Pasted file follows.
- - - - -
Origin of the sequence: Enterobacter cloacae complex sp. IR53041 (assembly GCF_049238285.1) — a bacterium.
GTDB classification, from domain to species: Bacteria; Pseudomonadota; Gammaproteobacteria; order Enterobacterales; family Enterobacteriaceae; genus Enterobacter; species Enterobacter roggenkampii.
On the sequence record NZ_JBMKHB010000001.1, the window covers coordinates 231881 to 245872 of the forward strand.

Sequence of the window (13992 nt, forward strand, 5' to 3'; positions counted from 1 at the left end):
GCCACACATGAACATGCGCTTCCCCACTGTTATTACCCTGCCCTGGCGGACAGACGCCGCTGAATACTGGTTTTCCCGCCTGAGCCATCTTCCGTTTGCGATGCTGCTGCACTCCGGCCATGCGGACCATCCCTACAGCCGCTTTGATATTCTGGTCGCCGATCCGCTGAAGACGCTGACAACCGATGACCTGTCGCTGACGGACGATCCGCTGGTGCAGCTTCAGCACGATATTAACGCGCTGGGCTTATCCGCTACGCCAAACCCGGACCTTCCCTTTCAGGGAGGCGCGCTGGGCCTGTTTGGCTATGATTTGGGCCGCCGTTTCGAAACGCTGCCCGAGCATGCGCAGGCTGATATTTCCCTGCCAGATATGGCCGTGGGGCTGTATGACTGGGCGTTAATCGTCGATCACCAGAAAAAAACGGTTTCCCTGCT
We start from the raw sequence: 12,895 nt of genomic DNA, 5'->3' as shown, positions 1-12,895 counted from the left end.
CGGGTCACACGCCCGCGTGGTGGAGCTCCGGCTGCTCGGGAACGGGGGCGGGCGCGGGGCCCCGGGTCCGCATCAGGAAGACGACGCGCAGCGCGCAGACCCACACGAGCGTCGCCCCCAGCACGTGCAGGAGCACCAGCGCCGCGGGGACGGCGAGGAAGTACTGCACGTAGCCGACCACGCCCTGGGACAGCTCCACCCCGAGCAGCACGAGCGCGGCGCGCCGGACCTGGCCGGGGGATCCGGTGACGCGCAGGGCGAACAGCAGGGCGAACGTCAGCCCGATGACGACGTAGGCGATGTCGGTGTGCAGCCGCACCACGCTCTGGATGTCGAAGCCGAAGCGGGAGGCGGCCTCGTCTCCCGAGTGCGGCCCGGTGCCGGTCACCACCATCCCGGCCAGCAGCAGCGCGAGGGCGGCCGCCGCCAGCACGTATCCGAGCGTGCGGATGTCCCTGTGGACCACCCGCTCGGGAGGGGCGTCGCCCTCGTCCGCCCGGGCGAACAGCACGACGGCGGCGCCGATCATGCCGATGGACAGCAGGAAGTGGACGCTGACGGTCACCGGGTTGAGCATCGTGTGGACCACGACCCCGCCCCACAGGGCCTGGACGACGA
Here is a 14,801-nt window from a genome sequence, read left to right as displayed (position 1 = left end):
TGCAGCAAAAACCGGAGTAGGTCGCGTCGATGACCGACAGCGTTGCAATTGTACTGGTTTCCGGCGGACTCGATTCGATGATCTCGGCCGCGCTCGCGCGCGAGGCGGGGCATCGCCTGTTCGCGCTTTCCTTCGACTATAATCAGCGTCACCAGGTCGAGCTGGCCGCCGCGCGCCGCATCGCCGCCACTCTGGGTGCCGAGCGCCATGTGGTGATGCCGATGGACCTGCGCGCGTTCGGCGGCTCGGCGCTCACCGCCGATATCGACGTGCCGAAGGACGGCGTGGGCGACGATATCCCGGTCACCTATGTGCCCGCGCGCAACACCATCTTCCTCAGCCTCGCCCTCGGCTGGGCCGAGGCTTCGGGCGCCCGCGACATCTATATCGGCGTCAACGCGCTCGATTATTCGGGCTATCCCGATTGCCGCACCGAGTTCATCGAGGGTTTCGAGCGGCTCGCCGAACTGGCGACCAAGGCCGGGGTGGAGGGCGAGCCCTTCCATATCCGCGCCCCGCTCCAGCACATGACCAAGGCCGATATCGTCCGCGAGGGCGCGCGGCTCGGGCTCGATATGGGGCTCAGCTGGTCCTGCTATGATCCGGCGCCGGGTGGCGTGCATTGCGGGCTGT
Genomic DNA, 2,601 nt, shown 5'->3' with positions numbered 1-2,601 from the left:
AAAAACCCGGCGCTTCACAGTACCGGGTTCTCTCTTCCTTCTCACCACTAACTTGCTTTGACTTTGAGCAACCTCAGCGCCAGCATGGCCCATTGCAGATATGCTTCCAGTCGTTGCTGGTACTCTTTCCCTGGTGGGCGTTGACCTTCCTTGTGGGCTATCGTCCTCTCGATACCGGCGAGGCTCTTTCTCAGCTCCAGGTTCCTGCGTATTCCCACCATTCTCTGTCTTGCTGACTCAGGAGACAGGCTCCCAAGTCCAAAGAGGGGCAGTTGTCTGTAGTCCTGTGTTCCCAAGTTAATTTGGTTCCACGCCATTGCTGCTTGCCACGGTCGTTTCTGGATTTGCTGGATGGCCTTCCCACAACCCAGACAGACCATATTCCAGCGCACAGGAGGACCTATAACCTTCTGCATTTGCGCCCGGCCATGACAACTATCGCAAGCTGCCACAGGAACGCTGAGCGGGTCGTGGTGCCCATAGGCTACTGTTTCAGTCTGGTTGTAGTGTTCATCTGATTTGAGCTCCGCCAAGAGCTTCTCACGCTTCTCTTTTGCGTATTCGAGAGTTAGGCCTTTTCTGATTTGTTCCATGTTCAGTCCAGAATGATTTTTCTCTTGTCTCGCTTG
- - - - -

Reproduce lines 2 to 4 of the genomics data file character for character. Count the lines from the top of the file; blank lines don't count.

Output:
GTDB classification, from domain to species: Bacteria; Pseudomonadota; Gammaproteobacteria; order Enterobacterales; family Enterobacteriaceae; genus Enterobacter; species Enterobacter roggenkampii.
On the sequence record NZ_JBMKHB010000001.1, the window covers coordinates 231881 to 245872 of the forward strand.

Sequence of the window (13992 nt, forward strand, 5' to 3'; positions counted from 1 at the left end):